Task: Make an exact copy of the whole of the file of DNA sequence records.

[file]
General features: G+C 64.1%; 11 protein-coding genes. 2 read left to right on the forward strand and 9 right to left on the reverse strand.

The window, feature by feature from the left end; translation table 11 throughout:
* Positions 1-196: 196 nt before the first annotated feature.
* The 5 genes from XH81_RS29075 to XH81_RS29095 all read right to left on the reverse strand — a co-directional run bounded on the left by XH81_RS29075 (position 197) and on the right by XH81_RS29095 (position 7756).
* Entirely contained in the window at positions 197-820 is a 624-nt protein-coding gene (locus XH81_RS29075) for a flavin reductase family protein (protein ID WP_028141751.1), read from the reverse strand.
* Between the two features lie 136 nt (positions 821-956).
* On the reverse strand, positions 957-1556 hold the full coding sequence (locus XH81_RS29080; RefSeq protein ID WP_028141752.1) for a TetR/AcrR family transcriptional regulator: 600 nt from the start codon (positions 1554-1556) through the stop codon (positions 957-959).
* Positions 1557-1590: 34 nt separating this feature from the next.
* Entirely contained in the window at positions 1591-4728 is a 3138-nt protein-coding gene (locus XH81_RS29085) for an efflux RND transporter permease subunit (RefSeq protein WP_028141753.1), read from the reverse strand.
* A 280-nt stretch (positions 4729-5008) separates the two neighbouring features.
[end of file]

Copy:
General features: G+C 64.1%; 11 protein-coding genes. 2 read left to right on the forward strand and 9 right to left on the reverse strand.

The window, feature by feature from the left end; translation table 11 throughout:
* Positions 1-196: 196 nt before the first annotated feature.
* The 5 genes from XH81_RS29075 to XH81_RS29095 all read right to left on the reverse strand — a co-directional run bounded on the left by XH81_RS29075 (position 197) and on the right by XH81_RS29095 (position 7756).
* Entirely contained in the window at positions 197-820 is a 624-nt protein-coding gene (locus XH81_RS29075) for a flavin reductase family protein (protein ID WP_028141751.1), read from the reverse strand.
* Between the two features lie 136 nt (positions 821-956).
* On the reverse strand, positions 957-1556 hold the full coding sequence (locus XH81_RS29080; RefSeq protein ID WP_028141752.1) for a TetR/AcrR family transcriptional regulator: 600 nt from the start codon (positions 1554-1556) through the stop codon (positions 957-959).
* Positions 1557-1590: 34 nt separating this feature from the next.
* Entirely contained in the window at positions 1591-4728 is a 3138-nt protein-coding gene (locus XH81_RS29085) for an efflux RND transporter permease subunit (RefSeq protein WP_028141753.1), read from the reverse strand.
* A 280-nt stretch (positions 4729-5008) separates the two neighbouring features.